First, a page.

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The Folly

I was recently in London on business, and so I spent a lot of time in “The City” which is what locals call the City of London. It’s a bit confusing, but the City of London is actually a city within London, kind of like a neighborhood… except it’s a city. So it’s like Vatican City in Rome, except the City of London isn’t a country… it’s a city.

I know, that was a fabulous description. You’re welcome.

Anyway, while I was in The City, I had lunch one day at a gorgeous restaurant: The Folly.



The Folly is a true escape from the busy streets of London, and makes you feel as if you’re immersed in a botanical garden.




I sat at a small table by the window, and loved watching the people go by from the vantage point of my secret garden.

Isn’t it cute how the silverware is served in a flower pot?


During lunch, I sipped on The Folly’s Zero Proof, which is a combination of strawberry puree, apple juice, lemon juice, sugar syrup and blackberries. It was delicious, although I felt a little foolish asking the waitress if the drink had alcohol when she responded with “no… that’s why it’s called Zero Proof…”


I loved the straw!


My food, just like my drink, was also wonderful.


For a side, I ordered the Mac ‘n’ Cheese. Although it wasn’t the best I’ve ever had (the bar is set pretty high on that one!) it was done well.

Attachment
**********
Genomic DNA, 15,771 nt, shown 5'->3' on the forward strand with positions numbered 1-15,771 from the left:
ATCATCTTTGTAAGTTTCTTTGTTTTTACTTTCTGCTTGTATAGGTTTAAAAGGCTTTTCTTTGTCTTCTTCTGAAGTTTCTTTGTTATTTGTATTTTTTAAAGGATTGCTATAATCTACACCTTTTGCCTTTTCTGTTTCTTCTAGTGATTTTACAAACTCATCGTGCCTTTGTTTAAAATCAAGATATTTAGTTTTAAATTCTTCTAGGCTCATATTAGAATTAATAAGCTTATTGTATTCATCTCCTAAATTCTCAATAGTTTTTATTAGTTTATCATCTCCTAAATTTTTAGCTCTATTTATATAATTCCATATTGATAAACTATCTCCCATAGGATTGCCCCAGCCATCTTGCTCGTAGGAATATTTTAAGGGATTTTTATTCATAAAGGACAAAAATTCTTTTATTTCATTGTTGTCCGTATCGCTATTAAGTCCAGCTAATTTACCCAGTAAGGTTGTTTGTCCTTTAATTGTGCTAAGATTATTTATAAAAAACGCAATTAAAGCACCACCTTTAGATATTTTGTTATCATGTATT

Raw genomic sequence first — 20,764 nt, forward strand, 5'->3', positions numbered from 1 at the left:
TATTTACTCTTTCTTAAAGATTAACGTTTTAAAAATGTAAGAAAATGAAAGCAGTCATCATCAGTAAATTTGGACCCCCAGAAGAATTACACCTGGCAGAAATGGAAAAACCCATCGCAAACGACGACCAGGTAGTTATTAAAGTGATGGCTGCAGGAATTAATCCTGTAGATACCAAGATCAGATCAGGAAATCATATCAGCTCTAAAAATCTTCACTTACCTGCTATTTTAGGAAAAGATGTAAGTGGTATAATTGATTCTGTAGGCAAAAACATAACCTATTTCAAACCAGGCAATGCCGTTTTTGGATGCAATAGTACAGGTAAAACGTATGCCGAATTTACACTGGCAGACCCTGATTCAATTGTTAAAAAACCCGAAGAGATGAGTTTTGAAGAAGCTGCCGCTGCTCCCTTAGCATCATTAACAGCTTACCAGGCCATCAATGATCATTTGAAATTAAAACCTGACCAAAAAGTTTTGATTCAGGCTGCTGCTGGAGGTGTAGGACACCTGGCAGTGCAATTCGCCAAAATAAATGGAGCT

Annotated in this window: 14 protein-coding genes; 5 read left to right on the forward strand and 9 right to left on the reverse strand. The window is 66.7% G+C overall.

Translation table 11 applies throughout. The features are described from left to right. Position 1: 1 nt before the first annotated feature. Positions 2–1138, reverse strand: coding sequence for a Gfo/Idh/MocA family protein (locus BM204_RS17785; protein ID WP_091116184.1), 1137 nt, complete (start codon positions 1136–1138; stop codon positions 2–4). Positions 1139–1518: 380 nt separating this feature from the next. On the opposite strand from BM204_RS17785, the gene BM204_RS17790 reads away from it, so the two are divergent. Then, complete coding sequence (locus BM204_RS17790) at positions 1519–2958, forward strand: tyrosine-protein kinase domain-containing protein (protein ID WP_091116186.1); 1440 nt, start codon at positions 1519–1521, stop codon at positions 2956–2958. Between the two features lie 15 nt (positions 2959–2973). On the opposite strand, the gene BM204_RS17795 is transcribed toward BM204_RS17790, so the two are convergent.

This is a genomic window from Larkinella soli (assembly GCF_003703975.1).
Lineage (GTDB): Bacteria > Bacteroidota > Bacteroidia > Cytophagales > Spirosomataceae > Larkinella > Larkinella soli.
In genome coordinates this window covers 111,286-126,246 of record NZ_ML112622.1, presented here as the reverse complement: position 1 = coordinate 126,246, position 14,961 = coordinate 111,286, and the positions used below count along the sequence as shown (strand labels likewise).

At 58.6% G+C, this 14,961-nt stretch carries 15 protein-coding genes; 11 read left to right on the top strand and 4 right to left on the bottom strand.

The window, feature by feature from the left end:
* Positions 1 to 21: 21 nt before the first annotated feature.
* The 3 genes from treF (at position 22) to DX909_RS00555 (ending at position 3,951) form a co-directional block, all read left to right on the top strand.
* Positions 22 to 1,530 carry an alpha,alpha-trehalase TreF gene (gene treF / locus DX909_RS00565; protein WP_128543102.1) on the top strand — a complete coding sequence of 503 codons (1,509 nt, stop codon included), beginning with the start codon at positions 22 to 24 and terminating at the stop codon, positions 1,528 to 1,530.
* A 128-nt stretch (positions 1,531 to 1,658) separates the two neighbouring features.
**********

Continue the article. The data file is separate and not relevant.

The Folly is known for its flatbread, so for my main course I selected the Borough Market Flatbread (in honor of one of my favorite London spots, Borough Market!).

This dish has chorizo, piquillo peppers, rocket (what the British call this type of lettuce) and sun-blushed tomatoes. The flavors complimented each other, and the colors were beautiful.



I highly recommend The Folly next time you’re in The City. You can find out more information, and book a table, here.

Later that week, my friend John took me on a walking tour of The City, with the condition that I mention him in the blog. Favorably.

We started at St. Mary-le-Bow, a historic Christopher Wren church built in the 1600s. According to tradition, to be a true Cockney you must be born within earshot of the sound of Bow Bells, which are the church’s bells. John had been born nearby, so I excitedly asked if he could hear the bells at birth. I was disappointed when the answer was no!


We also explored the crypts of nearby St. Bride’s Church, which is the second-tallest Christopher Wren church after St. Paul’s.

Eleanor White and Ananias Dare were married at St. Bride’s. Their names may not sound familiar, but their daughter’s should! Her name was Virginia Dare, and she was the first English child born in America, in Roanoke, Virginia in 1587.

Who knew this old London church had such strong ties to America?!

Now I know, thanks to John!

(Hope this was a favorable-enough write up for you, John!)



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I am #traveling across the #world for the next few weeks to #celebrate my #30thbirthday! Since I doubt there's wifi on the back of a #camel, I won't be posting until I get back on July 5th. Stay tuned for some amazing #travel stories!

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